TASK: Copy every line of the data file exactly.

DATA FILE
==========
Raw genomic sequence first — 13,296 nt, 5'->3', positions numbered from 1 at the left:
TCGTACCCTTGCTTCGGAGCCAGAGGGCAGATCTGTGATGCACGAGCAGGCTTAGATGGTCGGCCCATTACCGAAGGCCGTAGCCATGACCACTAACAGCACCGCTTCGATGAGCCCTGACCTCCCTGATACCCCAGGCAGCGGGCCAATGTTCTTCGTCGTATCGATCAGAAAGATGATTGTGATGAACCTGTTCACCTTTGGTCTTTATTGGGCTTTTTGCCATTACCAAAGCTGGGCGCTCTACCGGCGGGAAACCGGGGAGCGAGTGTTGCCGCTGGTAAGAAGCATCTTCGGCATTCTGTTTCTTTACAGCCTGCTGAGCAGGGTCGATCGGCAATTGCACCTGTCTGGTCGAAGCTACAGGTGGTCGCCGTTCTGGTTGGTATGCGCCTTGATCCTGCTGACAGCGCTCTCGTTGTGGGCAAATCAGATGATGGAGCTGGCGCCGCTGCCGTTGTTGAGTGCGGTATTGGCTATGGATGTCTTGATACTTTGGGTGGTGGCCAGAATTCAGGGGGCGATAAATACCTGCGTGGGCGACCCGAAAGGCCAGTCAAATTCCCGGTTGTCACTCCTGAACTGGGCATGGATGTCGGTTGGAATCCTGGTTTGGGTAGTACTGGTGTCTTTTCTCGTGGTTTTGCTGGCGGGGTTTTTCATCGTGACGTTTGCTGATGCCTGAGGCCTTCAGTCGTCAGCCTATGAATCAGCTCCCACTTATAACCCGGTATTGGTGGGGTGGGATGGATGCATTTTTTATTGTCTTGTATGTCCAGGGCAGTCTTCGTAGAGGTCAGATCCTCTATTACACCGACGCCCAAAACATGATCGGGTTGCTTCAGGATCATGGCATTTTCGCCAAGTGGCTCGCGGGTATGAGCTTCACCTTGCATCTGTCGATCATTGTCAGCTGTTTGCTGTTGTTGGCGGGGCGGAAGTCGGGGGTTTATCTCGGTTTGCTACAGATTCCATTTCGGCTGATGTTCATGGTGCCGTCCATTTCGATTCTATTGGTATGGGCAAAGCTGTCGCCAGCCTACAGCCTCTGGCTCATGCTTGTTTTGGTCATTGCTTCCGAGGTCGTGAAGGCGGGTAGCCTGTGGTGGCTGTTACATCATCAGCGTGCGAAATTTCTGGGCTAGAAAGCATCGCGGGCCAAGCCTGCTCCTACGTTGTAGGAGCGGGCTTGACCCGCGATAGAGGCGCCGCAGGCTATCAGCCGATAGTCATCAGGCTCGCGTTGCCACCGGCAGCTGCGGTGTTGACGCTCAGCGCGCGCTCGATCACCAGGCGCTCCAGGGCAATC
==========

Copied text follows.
Raw genomic sequence first — 13,296 nt, 5'->3', positions numbered from 1 at the left:
TCGTACCCTTGCTTCGGAGCCAGAGGGCAGATCTGTGATGCACGAGCAGGCTTAGATGGTCGGCCCATTACCGAAGGCCGTAGCCATGACCACTAACAGCACCGCTTCGATGAGCCCTGACCTCCCTGATACCCCAGGCAGCGGGCCAATGTTCTTCGTCGTATCGATCAGAAAGATGATTGTGATGAACCTGTTCACCTTTGGTCTTTATTGGGCTTTTTGCCATTACCAAAGCTGGGCGCTCTACCGGCGGGAAACCGGGGAGCGAGTGTTGCCGCTGGTAAGAAGCATCTTCGGCATTCTGTTTCTTTACAGCCTGCTGAGCAGGGTCGATCGGCAATTGCACCTGTCTGGTCGAAGCTACAGGTGGTCGCCGTTCTGGTTGGTATGCGCCTTGATCCTGCTGACAGCGCTCTCGTTGTGGGCAAATCAGATGATGGAGCTGGCGCCGCTGCCGTTGTTGAGTGCGGTATTGGCTATGGATGTCTTGATACTTTGGGTGGTGGCCAGAATTCAGGGGGCGATAAATACCTGCGTGGGCGACCCGAAAGGCCAGTCAAATTCCCGGTTGTCACTCCTGAACTGGGCATGGATGTCGGTTGGAATCCTGGTTTGGGTAGTACTGGTGTCTTTTCTCGTGGTTTTGCTGGCGGGGTTTTTCATCGTGACGTTTGCTGATGCCTGAGGCCTTCAGTCGTCAGCCTATGAATCAGCTCCCACTTATAACCCGGTATTGGTGGGGTGGGATGGATGCATTTTTTATTGTCTTGTATGTCCAGGGCAGTCTTCGTAGAGGTCAGATCCTCTATTACACCGACGCCCAAAACATGATCGGGTTGCTTCAGGATCATGGCATTTTCGCCAAGTGGCTCGCGGGTATGAGCTTCACCTTGCATCTGTCGATCATTGTCAGCTGTTTGCTGTTGTTGGCGGGGCGGAAGTCGGGGGTTTATCTCGGTTTGCTACAGATTCCATTTCGGCTGATGTTCATGGTGCCGTCCATTTCGATTCTATTGGTATGGGCAAAGCTGTCGCCAGCCTACAGCCTCTGGCTCATGCTTGTTTTGGTCATTGCTTCCGAGGTCGTGAAGGCGGGTAGCCTGTGGTGGCTGTTACATCATCAGCGTGCGAAATTTCTGGGCTAGAAAGCATCGCGGGCCAAGCCTGCTCCTACGTTGTAGGAGCGGGCTTGACCCGCGATAGAGGCGCCGCAGGCTATCAGCCGATAGTCATCAGGCTCGCGTTGCCACCGGCAGCTGCGGTGTTGACGCTCAGCGCGCGCTCGATCACCAGGCGCTCCAGGGCAATC